The houses of monks, again, were of two kinds, viz. monasteries and laurae. Those who are now called monks, are coenobites, who live together in a convent or monastery, who make vows of living according to a certain rule established by the founder, and wear a habit which distinguishes their order. The first monks were those of St. Anthony, who, towards the close of the fourth century, formed them into a regular body, engaged them to live in society with each other, and prescribed to them fixed rules for the direction of their conduct. These regulations, which Anthony had made in Egypt, were soon introduced into Palestine and Syria by his disciple Hilarion. Almost about the same time, Aones, or Eugenius, with their companions Gaddanus and Azyzias, instituted the monastic order in Mesopotamia, and the adjacent countries; and their example was followed with such rapid success, that in a short time the whole east was filled with a lazy set of mortals, who abandoning all human connexions, advantages, pleasures, and concerns, wore out a languishing and miserable existence amidst the hardships of want and various kinds of suffering, in order to arrive at a more close and rapturous communication with God and angels.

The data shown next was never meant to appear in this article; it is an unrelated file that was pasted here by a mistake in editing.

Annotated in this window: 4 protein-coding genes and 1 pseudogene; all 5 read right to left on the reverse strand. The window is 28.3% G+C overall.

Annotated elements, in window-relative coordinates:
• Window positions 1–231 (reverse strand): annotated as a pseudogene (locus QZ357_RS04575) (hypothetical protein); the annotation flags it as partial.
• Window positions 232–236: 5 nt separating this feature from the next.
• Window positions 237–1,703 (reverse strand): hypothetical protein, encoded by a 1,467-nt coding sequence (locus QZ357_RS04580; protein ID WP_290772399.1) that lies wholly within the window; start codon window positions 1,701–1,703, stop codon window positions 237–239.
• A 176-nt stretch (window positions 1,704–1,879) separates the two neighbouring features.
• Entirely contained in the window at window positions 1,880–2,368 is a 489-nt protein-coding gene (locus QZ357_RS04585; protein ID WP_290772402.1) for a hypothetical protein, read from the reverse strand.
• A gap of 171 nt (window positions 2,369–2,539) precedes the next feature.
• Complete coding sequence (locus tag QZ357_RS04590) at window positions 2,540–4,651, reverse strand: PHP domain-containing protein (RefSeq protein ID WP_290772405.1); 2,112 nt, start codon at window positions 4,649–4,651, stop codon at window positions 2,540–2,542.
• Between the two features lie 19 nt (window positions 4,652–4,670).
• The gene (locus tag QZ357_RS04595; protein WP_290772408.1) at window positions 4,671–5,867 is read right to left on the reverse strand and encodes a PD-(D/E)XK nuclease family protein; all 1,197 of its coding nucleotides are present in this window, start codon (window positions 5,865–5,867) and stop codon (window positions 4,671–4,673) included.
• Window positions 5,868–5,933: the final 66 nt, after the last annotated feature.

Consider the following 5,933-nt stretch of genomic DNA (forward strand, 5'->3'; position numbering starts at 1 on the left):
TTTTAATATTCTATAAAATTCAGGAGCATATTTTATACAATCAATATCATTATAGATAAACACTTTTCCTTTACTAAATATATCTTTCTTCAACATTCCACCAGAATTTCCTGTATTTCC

From the East this gloomy disposition passed into the West, and first into Italy and its neighbouring islands; though it is uncertain who transplanted it thither. St. Martin, the celebrated bishop of Tours, erected the first monasteries in Gaul, and recommended this religious solitude with such power and efficacy both by his instructions and his example, that his funeral is said to have been attended by no less than two thousand monks. From hence the monastic discipline extended gradually its progress through the other provinces and countries of Europe. There were, besides the monks of St. Basil (called in the East Cologeri, from "a good old man, ") and those of St. Jerome, the hermits of St. Augustine, and afterwards those of St. Benedict and St. Bernard: at length came those of St. Francis and St. Cominic, with a legion of others; all which see under their proper heads. towards the close of the fifth century, the monks, who had formerly lived only for themselves in solitary retreats, and had never thought of assuming any rank among the sacerdotal order, were now gradually distinguished from the populace, and endowed with such oppulence and honourable privileges, that they found themselves in a condition to claim an eminent station among the pillars and supporters of the Christian community.